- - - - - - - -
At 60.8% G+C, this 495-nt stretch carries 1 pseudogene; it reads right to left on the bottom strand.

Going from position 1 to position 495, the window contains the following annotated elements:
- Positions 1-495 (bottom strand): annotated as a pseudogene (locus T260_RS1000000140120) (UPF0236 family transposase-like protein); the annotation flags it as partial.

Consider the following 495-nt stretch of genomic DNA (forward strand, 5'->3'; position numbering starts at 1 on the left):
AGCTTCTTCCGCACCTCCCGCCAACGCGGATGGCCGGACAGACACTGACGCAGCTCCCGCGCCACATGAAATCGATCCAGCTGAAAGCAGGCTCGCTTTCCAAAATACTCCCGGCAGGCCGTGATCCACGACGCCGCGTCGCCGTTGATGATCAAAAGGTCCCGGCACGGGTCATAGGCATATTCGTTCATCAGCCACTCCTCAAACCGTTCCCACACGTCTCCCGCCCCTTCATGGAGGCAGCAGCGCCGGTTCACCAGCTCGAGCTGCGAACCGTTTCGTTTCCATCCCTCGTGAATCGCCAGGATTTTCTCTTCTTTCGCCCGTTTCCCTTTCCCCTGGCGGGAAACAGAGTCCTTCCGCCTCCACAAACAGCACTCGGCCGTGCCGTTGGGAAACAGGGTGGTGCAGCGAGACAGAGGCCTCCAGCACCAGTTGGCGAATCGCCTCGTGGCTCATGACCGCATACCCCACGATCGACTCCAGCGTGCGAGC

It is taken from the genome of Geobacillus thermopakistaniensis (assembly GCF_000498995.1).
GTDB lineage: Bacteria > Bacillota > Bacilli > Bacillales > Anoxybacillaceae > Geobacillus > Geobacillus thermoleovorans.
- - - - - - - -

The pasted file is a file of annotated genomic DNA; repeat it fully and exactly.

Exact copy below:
At 60.8% G+C, this 495-nt stretch carries 1 pseudogene; it reads right to left on the bottom strand.

Going from position 1 to position 495, the window contains the following annotated elements:
- Positions 1-495 (bottom strand): annotated as a pseudogene (locus T260_RS1000000140120) (UPF0236 family transposase-like protein); the annotation flags it as partial.

Consider the following 495-nt stretch of genomic DNA (forward strand, 5'->3'; position numbering starts at 1 on the left):
AGCTTCTTCCGCACCTCCCGCCAACGCGGATGGCCGGACAGACACTGACGCAGCTCCCGCGCCACATGAAATCGATCCAGCTGAAAGCAGGCTCGCTTTCCAAAATACTCCCGGCAGGCCGTGATCCACGACGCCGCGTCGCCGTTGATGATCAAAAGGTCCCGGCACGGGTCATAGGCATATTCGTTCATCAGCCACTCCTCAAACCGTTCCCACACGTCTCCCGCCCCTTCATGGAGGCAGCAGCGCCGGTTCACCAGCTCGAGCTGCGAACCGTTTCGTTTCCATCCCTCGTGAATCGCCAGGATTTTCTCTTCTTTCGCCCGTTTCCCTTTCCCCTGGCGGGAAACAGAGTCCTTCCGCCTCCACAAACAGCACTCGGCCGTGCCGTTGGGAAACAGGGTGGTGCAGCGAGACAGAGGCCTCCAGCACCAGTTGGCGAATCGCCTCGTGGCTCATGACCGCATACCCCACGATCGACTCCAGCGTGCGAGC

It is taken from the genome of Geobacillus thermopakistaniensis (assembly GCF_000498995.1).
GTDB lineage: Bacteria > Bacillota > Bacilli > Bacillales > Anoxybacillaceae > Geobacillus > Geobacillus thermoleovorans.